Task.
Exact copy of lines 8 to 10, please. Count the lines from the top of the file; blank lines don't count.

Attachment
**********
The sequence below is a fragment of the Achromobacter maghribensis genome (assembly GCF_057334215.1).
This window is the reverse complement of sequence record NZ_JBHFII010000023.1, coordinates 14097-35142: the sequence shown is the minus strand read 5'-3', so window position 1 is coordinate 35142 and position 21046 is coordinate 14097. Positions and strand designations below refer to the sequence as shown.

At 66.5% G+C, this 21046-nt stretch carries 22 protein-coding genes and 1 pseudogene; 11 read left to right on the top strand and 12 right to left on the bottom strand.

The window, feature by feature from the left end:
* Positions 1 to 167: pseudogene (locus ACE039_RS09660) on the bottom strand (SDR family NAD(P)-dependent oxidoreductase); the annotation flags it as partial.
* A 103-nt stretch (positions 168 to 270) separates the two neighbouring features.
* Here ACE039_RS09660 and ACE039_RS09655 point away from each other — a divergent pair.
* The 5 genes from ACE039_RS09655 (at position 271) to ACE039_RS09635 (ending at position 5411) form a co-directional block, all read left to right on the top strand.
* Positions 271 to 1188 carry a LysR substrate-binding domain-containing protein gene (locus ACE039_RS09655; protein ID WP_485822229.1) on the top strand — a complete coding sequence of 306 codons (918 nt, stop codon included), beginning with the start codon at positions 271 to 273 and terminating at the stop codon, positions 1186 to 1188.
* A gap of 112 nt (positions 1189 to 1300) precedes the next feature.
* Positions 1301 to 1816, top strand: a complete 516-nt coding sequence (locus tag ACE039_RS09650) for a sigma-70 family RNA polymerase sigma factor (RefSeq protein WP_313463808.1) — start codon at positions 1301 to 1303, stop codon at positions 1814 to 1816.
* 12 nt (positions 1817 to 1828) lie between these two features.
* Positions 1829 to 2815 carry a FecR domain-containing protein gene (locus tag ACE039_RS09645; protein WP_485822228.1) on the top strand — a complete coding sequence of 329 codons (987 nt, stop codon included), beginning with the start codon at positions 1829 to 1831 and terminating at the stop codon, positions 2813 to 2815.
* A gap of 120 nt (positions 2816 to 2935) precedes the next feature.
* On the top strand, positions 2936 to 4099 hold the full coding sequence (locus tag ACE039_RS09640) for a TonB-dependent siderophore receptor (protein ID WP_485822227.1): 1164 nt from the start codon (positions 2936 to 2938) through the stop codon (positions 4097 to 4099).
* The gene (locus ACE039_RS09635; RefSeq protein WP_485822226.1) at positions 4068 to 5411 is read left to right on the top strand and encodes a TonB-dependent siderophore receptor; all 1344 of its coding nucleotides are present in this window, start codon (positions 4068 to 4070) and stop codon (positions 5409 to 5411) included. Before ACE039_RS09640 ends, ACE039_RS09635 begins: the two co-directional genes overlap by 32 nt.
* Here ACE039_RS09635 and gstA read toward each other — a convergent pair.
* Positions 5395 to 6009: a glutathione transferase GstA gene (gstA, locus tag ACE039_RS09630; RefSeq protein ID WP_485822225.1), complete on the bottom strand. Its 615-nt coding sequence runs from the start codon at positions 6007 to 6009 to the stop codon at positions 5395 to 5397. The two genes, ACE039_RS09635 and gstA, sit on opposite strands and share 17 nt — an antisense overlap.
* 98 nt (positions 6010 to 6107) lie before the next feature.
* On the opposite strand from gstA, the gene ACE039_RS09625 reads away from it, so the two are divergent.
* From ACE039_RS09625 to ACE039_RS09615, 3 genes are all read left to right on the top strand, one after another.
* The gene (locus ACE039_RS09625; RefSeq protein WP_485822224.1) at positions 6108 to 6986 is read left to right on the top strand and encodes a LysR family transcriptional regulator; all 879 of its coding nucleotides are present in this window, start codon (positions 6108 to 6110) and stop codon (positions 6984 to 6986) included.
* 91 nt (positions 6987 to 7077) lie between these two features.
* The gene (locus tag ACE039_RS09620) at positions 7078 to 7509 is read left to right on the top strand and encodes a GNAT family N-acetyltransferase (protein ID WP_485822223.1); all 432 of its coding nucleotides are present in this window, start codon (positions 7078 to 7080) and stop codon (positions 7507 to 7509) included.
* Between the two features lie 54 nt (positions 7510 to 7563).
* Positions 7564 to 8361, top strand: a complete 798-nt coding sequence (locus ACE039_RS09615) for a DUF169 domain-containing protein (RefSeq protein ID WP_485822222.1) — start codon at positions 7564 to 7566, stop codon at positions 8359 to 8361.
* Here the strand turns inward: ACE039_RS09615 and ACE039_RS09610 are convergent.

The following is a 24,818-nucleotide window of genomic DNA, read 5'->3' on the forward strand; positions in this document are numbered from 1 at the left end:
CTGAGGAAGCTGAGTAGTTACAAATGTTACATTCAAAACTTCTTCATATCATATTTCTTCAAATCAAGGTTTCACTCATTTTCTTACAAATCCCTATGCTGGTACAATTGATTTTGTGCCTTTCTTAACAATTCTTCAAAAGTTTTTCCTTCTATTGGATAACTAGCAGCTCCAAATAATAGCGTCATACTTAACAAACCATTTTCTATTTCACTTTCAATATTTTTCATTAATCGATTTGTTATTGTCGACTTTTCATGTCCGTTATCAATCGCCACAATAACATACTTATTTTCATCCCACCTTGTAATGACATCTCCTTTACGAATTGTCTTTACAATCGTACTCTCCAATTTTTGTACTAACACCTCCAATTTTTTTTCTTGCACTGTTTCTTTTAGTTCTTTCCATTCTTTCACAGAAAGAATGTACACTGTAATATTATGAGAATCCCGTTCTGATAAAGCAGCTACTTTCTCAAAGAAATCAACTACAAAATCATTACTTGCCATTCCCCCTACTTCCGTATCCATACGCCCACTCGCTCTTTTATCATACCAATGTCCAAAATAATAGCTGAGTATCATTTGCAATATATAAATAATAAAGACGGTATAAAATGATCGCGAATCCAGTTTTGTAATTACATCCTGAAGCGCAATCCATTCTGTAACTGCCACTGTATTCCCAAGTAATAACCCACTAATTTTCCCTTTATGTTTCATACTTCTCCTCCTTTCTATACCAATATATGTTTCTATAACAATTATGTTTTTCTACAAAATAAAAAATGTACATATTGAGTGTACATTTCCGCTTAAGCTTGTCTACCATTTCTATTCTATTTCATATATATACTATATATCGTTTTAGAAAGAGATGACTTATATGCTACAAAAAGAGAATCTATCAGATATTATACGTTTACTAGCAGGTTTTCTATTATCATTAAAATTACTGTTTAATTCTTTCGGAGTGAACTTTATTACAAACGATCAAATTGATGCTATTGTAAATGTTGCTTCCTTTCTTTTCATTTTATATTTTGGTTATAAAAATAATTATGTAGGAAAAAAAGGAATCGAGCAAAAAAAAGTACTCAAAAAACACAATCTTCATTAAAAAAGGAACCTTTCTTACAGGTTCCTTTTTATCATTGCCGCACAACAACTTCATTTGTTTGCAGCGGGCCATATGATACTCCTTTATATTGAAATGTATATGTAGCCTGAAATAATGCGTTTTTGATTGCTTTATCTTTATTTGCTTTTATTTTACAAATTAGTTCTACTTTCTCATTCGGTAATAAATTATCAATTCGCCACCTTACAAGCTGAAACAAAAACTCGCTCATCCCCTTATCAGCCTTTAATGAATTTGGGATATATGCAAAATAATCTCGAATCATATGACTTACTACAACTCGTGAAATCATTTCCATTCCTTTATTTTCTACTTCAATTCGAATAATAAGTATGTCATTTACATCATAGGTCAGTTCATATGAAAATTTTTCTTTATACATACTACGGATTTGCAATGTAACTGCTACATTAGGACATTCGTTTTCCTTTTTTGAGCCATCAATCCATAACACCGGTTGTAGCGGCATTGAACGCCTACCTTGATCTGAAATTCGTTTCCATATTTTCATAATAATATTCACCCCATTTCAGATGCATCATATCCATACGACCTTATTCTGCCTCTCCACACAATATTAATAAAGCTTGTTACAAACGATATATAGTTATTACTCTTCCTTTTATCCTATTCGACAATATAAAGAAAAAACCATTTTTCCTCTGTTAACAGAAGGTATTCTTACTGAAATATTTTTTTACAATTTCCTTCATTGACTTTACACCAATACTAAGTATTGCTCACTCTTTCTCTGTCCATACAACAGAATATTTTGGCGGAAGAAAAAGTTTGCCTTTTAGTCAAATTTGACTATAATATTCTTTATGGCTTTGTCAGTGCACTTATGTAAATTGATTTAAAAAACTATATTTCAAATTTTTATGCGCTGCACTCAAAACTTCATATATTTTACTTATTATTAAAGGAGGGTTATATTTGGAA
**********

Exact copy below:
* The 5 genes from ACE039_RS09655 (at position 271) to ACE039_RS09635 (ending at position 5411) form a co-directional block, all read left to right on the top strand.
* Positions 271 to 1188 carry a LysR substrate-binding domain-containing protein gene (locus ACE039_RS09655; protein ID WP_485822229.1) on the top strand — a complete coding sequence of 306 codons (918 nt, stop codon included), beginning with the start codon at positions 271 to 273 and terminating at the stop codon, positions 1186 to 1188.
* A gap of 112 nt (positions 1189 to 1300) precedes the next feature.